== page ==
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When you’re selling your home and the closing date is looming, the last phone call you want to take is the one from your buyer informing you that the appraisal for his or her loan has come in below the sale price—and asking if you would consider taking less money.
Getting this far with the sale, you’ve likely endured one of the less happy experiences of your life. But asking you to take less after you’ve priced the house to sell and negotiated the deal as far as you can? Just because someone else’s lender got a goofy appraisal?
Unfortunately thousands of sellers are caving in to low appraisals. They know for a fact that qualified buyers don’t grow on trees these days. What they don’t know is how to fight back.
The problem of low appraisals
Low appraisals have always been a problem, especially in times like these. Appraisers have few choices for comparable properties because either the sales volume is low, large numbers of foreclosures are distorting prices, or prices are changing rapidly.
Recent developments in the appraisal field, including a new code of conduct called HVCC and the emergence of appraisal management companies that crank out appraisals for considerably lower cost—and some say lower quality—than appraisals by traditional appraisers, also have contributed to this growing problem.
The appraisal situation has grown so critical that low appraisals were one of the leading reasons that one out of every three purchase contracts washed out in October, according to the National Association of Realtors (NAR). An August NAR survey of the group’s members found that 11 percent of Realtors saw contracts collapse and an additional 13 percent saw prices negotiated downward because of low appraisals.
In today’s market environment, three different appraisers working independently can easily come up with three different appraisals for your home that will vary significantly. How do you work things out so that the one that counts is as high as your sale price?
Sorting through appraisals – five options for sellers
The first thing you do is tell the buyer no, you don’t want to lower your price, but if he still wants the house, together you might be able to resolve the problem.
Option 1: Call your Realtor and ask for a Broker’s Price Opinion (BPO) or Comparative Market Analysis (CMA) of your home, if you don’t already have one. These are essentially the same thing—a professional opinion of the value of the home based on recent sales and current listings—but they do not carry the weight of an appraisal.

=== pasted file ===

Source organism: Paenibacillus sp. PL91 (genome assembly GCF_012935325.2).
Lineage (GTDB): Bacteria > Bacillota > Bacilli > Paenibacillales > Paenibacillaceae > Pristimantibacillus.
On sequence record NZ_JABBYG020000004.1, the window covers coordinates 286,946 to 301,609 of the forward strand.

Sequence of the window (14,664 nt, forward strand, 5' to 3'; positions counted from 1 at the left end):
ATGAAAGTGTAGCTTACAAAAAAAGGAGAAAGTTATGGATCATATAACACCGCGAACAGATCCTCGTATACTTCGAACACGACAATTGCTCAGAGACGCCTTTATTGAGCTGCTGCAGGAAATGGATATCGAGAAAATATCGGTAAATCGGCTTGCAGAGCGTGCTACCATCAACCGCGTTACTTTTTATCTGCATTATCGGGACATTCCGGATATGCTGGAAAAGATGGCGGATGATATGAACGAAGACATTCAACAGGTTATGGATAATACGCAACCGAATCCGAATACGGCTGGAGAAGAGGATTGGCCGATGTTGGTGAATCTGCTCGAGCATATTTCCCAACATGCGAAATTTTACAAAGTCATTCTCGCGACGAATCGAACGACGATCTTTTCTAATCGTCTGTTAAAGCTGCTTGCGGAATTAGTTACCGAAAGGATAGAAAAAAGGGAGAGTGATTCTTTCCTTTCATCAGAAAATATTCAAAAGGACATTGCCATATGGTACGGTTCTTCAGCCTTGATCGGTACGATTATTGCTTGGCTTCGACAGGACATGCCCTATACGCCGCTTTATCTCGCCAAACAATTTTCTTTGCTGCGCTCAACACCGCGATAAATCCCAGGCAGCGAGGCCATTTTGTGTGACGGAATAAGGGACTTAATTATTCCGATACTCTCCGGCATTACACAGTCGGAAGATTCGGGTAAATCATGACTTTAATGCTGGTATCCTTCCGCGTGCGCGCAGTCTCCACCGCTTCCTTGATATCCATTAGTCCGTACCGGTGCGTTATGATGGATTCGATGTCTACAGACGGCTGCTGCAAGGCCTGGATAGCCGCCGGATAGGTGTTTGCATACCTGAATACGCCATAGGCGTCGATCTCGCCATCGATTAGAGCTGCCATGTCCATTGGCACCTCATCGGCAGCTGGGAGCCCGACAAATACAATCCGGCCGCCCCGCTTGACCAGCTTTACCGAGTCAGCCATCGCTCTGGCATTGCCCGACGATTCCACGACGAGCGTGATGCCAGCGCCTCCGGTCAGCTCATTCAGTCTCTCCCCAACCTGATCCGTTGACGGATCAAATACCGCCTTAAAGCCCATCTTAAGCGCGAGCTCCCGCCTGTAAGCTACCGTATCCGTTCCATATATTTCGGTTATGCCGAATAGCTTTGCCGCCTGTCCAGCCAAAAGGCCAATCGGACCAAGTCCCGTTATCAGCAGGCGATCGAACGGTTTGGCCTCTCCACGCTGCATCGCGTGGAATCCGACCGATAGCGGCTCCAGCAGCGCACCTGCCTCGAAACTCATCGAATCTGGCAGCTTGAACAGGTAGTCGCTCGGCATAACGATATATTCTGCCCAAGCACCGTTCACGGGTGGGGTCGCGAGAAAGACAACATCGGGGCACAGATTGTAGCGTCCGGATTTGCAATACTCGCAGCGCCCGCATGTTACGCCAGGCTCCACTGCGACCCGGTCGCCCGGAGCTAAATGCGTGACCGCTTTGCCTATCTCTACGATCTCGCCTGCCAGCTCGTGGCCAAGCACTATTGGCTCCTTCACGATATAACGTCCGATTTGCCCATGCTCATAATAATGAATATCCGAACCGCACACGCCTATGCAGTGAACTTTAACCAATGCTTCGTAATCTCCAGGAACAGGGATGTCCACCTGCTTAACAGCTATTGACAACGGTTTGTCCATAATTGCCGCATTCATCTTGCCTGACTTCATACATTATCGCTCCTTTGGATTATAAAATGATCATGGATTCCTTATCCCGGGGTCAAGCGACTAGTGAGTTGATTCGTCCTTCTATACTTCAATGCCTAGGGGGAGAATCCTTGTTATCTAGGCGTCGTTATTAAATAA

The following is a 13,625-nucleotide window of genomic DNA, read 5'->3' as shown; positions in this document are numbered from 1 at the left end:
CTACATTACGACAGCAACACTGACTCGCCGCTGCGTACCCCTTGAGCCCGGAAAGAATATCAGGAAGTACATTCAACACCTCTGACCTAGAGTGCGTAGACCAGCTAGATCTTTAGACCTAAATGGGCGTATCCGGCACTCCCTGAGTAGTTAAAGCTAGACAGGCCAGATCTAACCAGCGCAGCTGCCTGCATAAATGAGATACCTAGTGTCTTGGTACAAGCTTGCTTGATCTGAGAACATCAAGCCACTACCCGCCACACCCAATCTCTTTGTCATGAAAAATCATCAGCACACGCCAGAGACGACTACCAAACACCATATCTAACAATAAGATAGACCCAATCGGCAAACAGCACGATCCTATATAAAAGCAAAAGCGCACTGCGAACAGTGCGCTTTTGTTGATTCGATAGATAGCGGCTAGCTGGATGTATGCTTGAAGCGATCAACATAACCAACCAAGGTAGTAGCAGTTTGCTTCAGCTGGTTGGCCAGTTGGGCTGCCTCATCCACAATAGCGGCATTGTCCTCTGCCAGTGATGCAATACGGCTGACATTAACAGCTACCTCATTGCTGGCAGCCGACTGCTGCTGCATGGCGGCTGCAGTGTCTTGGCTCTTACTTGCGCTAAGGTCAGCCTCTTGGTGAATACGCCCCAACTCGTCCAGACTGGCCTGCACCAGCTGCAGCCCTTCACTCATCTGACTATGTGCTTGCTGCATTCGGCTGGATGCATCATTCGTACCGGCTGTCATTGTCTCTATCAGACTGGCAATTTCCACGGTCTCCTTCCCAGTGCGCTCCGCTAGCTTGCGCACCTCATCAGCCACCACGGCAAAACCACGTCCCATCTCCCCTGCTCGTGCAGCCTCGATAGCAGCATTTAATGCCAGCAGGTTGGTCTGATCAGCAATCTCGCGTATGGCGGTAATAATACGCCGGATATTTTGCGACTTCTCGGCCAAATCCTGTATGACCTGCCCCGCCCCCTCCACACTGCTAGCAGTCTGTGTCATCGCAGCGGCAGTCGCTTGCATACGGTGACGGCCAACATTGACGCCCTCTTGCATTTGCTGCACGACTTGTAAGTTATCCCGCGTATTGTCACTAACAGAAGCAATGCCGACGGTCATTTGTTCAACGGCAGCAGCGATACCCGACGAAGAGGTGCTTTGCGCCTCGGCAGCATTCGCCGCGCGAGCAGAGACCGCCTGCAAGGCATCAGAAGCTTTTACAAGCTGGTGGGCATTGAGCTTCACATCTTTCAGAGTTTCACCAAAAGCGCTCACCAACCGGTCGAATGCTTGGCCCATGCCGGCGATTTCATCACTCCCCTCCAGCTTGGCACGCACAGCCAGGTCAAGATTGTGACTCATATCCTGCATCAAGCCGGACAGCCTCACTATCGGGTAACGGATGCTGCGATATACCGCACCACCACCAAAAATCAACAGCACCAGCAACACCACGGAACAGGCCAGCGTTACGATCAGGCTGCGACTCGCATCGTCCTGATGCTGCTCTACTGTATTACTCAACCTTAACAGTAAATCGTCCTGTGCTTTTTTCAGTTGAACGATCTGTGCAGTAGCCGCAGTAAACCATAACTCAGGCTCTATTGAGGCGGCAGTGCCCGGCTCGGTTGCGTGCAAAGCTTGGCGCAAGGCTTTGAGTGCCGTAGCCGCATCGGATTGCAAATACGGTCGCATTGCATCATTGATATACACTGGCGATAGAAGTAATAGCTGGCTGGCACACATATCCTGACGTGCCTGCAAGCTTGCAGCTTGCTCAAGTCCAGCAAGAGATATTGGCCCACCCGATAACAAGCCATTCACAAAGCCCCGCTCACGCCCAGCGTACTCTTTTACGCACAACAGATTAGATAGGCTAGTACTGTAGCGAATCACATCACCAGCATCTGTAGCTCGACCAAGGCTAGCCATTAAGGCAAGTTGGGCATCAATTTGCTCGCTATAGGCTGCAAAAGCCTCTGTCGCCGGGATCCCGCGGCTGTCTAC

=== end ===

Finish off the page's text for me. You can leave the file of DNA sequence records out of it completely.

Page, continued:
Option 2: Review the appraisal with your Realtor and his or her CMA. Where are the discrepancies? What is making the appraisal so much lower than the CMA?
Option 3: Sit down with your buyer and make the case that he deserves a new appraisal, especially if an out-of-town appraiser unfamiliar with your market conducted the first one. Ask the buyer to call his lender, provide that lender with a copy of the CMA, and request a second appraisal. This is going to cost the buyer $400 or so, which you might offer to split with him.
It is important to note that the buyer has a legal right to a copy of the appraisal from his lender and to find out who did it. Other questions that should be asked:
Option 4: You can strengthen your case by getting your own independent appraisal, which will have more authority than your CMA. Hire a reputable local appraiser and make sure he or she has seen your CMA. Make sure the appraiser understands the situation and must find the best comps to make your case.
Option 5: You can get two additional, unbiased appraisals and use the average of all three to arrive at a fair price. This is a risky strategy in light of the fact that another appraisal might not come in higher than your first; it might even be lower if values have fallen.
Remember that the lender wants assurance that your home will be worth enough to recoup its investment. The key to a successful dispute is data. You will need as much data you can get to back up your position.
Depending on how convincing your argument is, the lender has the ability to override your challenge to the appraisal, which is unlikely, or to order a new appraisal.
A last resort tactic
If all other efforts fail, you can save the deal by offering to carry a second mortgage to pay for the difference. This solution doesn’t cost you anything and amounts to receiving a small portion of your total sale price over time—say five years or less. After closing, you can often retain the right to discount the second mortgage, and you can then sell it for less than face value to an investor.
Steve Cook is Executive Vice President of Reecon Advisors and covers government and industry news for the Reecon Advisory Report.
Cook is a member of the National Press Club, the Public Relations Society of America and the National Association of Real Estate Editors, where he served as second vice president. Twice he has been named one of the 100 most influential people in real estate. He is a graduate of the University of Chicago, where he was editor of the student newspaper. In addition to serving as managing editor of the Report, Cook provides public relations consulting services to real estate and financial services companies, and trade associations, including some of the leading companies in online residential real estate.
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